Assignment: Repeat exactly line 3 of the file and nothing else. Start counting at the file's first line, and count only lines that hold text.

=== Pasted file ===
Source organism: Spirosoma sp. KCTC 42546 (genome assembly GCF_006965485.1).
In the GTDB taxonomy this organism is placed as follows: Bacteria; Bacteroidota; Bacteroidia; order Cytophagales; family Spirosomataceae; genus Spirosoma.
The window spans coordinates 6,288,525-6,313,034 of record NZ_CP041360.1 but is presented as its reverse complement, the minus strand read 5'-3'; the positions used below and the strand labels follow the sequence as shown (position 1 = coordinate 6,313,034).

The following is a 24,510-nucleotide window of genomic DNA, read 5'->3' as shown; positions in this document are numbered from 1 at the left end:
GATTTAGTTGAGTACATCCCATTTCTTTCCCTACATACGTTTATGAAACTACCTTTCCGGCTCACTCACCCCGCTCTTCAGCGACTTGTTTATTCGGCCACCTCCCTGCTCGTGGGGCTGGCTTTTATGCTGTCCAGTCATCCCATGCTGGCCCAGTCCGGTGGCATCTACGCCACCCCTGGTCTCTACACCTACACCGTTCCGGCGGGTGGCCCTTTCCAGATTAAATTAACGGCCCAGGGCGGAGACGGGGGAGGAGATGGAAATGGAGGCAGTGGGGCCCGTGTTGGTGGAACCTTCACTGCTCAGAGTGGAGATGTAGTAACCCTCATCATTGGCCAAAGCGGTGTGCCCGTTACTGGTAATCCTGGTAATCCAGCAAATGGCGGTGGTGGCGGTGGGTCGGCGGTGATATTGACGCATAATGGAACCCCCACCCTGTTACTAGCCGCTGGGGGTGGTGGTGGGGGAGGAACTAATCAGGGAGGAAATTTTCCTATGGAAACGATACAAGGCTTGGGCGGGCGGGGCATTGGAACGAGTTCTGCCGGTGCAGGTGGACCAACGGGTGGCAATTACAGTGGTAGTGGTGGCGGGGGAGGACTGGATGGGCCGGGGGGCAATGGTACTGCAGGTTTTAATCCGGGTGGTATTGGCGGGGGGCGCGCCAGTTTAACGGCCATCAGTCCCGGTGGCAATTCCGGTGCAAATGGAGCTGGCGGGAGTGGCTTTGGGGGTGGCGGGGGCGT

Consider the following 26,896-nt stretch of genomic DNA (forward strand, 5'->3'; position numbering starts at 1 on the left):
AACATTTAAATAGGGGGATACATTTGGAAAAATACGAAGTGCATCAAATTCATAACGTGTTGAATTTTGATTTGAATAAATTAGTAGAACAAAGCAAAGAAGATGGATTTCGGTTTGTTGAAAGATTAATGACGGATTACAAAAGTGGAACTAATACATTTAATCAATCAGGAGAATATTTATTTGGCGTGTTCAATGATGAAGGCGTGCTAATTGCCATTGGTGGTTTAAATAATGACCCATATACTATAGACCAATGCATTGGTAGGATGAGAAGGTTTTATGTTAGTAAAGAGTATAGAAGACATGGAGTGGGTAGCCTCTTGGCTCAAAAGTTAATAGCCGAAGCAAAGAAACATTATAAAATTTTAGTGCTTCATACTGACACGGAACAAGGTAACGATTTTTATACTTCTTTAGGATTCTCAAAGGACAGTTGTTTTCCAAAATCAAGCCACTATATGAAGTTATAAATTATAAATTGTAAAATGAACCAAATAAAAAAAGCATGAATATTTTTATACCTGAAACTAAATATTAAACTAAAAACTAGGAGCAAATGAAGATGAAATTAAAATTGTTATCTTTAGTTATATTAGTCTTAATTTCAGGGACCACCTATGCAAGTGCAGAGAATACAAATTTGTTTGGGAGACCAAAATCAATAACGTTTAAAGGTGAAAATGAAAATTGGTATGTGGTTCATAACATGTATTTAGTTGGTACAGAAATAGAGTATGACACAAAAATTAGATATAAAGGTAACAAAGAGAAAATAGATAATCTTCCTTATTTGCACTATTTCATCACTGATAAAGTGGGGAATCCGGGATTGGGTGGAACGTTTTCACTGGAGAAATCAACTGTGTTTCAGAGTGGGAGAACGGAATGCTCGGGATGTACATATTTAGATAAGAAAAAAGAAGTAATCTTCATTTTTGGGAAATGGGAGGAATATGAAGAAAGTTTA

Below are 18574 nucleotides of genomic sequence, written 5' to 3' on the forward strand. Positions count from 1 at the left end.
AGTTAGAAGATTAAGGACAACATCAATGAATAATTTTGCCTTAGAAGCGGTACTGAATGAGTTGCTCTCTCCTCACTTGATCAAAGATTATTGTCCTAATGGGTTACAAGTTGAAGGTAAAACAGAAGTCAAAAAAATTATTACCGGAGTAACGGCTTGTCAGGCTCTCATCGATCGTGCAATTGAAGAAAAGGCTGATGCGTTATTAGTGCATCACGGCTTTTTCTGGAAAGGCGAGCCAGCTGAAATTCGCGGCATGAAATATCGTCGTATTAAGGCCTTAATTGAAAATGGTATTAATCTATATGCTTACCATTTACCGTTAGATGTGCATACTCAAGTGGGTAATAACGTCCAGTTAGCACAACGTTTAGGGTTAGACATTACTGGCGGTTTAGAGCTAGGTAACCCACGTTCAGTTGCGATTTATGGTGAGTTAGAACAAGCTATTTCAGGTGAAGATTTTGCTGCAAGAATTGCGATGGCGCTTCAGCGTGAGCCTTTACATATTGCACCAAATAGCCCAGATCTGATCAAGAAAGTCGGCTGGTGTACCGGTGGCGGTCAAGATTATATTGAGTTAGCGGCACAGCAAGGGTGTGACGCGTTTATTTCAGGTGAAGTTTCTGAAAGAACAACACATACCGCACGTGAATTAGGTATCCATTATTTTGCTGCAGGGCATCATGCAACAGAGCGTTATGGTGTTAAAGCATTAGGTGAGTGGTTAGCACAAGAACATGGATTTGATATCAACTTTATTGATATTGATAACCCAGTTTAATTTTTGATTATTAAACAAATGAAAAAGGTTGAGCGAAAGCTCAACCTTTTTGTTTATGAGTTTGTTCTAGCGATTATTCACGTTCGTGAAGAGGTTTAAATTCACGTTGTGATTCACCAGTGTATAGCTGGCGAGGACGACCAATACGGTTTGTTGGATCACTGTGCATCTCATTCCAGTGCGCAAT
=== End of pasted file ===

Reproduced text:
The window spans coordinates 6,288,525-6,313,034 of record NZ_CP041360.1 but is presented as its reverse complement, the minus strand read 5'-3'; the positions used below and the strand labels follow the sequence as shown (position 1 = coordinate 6,313,034).